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I have noticed that Fidelity has some no cost ETFs. That is, they do not charge a management fee. I have bought some Vanguard ETFs because they have a very low management fee. I consider both Fidelity and Vanguard to be reputable companies. However, neither one is a charity.

I am thinking about buying one of Fidelity no cost ETF but I believe they need to make money. I am concerned that Fidelity has another way of making money at my expense. Do they? Is there something I am missing?

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    Posting as a comment, as I haven't been digging deep. They will probably lend out shares to short sellers. With TER being rock bottom for many standard ETFs, it is not totally implausible to go from like 0.05% to 0%. Also there seems to be a caveat "No Transaction Fee Fidelity funds are available without paying a trading fee to Fidelity or a sales load to the fund. However, the fund may charge a short-term trading or redemption fee to protect the interests of long-term shareholders of the fund."
    – Manziel
    Commented Nov 13, 2023 at 9:03
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    +1 for being skeptical of things that seem "too good to be true".
    – Heinzi
    Commented Nov 13, 2023 at 9:12

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Fidelity's 0% fee index funds (FZROX, FNILX, etc) are not ETFs. They are mutual funds.

What this means is that you cannot generically trade them through exchanges with any broker (the "exchange-traded" part of ETF). They can only be bought and sold through Fidelity.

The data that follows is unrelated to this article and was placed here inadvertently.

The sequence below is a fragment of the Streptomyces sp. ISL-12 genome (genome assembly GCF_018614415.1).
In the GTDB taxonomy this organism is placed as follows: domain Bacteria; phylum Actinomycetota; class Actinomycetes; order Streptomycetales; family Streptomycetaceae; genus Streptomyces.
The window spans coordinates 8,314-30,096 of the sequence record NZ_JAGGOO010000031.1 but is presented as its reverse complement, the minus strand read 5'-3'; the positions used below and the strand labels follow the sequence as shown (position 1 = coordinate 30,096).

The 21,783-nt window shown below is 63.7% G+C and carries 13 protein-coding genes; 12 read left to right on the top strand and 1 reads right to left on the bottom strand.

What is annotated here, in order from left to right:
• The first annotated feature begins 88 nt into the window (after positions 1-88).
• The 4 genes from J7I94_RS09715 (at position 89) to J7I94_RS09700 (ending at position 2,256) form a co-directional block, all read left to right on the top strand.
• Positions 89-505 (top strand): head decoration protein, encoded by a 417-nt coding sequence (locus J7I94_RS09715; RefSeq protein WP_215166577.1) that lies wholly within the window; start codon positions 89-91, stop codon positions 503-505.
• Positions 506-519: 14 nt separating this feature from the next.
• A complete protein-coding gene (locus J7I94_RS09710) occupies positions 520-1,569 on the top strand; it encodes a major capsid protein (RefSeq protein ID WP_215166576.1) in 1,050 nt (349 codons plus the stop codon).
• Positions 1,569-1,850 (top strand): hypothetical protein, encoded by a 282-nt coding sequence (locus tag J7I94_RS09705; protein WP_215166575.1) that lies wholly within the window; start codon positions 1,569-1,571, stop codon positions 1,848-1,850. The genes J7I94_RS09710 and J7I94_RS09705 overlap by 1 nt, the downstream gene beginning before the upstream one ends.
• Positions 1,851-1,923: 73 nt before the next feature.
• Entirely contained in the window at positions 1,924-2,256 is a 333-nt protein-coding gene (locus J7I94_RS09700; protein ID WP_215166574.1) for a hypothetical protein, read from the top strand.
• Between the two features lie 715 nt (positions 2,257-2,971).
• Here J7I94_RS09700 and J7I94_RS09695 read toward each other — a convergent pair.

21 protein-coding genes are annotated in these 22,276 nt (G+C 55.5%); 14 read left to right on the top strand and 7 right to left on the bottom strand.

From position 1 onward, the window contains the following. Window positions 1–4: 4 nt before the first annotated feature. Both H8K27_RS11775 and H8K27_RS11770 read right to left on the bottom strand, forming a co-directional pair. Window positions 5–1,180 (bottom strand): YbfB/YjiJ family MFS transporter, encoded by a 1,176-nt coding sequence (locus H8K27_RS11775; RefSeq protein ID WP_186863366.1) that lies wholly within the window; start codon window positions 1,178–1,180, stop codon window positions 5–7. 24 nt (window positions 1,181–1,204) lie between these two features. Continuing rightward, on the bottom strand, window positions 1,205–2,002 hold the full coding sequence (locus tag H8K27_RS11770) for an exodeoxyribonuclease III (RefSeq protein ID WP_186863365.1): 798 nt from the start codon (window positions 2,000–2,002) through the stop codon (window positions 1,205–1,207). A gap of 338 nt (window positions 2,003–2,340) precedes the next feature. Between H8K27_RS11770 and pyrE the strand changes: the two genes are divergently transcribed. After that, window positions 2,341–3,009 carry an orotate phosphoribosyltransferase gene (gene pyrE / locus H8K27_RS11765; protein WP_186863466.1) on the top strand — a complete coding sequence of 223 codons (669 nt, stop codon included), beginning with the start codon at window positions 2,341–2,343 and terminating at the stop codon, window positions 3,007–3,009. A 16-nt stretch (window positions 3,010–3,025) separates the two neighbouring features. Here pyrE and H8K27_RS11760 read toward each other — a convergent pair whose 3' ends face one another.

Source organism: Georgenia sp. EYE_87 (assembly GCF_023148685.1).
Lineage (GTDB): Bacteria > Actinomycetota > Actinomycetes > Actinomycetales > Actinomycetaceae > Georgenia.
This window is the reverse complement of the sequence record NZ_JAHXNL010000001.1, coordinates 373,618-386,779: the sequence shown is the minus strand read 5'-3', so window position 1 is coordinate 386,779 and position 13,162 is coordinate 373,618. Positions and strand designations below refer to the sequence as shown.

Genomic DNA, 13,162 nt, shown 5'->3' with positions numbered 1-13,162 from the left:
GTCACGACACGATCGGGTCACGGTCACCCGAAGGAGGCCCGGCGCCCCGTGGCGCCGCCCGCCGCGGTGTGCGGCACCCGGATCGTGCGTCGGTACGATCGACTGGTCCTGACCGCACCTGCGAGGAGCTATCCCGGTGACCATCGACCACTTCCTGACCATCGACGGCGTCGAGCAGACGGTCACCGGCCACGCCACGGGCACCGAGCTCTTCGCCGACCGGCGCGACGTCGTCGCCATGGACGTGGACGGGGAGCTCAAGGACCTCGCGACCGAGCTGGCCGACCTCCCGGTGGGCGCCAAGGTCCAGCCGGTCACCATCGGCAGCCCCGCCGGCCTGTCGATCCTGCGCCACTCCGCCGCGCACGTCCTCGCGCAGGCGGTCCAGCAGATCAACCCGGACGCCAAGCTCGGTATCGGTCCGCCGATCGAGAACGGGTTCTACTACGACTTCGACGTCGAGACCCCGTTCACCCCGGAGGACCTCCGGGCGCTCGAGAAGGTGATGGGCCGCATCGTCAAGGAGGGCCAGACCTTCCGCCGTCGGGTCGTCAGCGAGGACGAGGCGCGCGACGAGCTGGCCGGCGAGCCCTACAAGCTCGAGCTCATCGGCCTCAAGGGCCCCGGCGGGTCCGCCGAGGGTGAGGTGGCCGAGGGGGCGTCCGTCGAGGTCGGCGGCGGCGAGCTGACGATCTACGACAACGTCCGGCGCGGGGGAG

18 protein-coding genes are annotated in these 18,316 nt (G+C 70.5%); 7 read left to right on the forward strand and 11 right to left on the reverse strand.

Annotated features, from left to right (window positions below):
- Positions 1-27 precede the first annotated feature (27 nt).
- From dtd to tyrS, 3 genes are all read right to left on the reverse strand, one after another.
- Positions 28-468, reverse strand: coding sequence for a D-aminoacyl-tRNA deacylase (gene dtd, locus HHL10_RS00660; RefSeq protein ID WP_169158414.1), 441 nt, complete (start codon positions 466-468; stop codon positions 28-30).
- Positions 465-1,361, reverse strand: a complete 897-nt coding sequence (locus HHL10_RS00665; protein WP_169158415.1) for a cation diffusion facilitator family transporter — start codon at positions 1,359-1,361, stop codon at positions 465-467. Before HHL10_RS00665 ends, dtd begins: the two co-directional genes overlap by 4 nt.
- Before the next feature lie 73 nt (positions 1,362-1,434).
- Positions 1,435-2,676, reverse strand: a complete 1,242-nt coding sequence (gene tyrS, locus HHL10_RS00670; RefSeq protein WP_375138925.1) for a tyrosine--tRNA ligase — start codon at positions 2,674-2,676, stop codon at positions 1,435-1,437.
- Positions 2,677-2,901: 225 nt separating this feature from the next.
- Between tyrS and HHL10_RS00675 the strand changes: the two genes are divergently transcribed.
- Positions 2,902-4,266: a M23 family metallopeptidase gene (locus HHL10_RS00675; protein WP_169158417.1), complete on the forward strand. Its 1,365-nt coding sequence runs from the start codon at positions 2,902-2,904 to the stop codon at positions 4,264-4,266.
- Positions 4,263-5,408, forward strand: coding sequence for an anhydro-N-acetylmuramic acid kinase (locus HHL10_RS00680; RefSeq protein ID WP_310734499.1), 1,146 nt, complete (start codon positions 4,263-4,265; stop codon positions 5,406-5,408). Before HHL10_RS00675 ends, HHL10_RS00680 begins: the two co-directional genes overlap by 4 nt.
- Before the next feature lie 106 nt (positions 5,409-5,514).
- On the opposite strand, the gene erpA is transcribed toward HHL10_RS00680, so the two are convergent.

In this manner, they basically work as advertisement for Fidelity, drawing customers/capital to them.

Sources: See how the funds are categorized under mutual funds e.g. FZROX, Fidelity's own marketing page calling them mutual funds, motley fool article about the funds explaining you need a Fidelity brokerage account to hold them.

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  • Good catch on the Fidelity funds. However, I claim that BNY Mellon US Large Cap Core Equity ETF, symbol BKLC, is an ETF and it does not charge any fees.
    – Bob
    Commented Nov 13, 2023 at 23:01
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    @Bob BKLC's reasoning seems less obvious. Articles seem to guess its a similar idea of "marketing!" but point out that there's no need to actually deal with the company to buy the ETF. This article (at the end) suggests a lot of the money was their own clients money moved into the fund ("BYOA"), in which case their goal is maybe looking good to their own existing client base?
    – mbrig
    Commented Nov 13, 2023 at 23:22
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Vanguard had patented some financial process that reduces their tax liability on ETFs and the patent expires in 2023. For that reason Fidelity may have reduced their fees to zero to compete. See the link below.

If this is the case, then a zero cost ETF might still be more expensive than a reduced-tax ETF from Vanguard which boasts very low expense ratios (0.04% for VTSAX).

https://www.investopedia.com/how-vanguard-patented-a-system-to-avoid-taxes-in-mutual-funds-4686985

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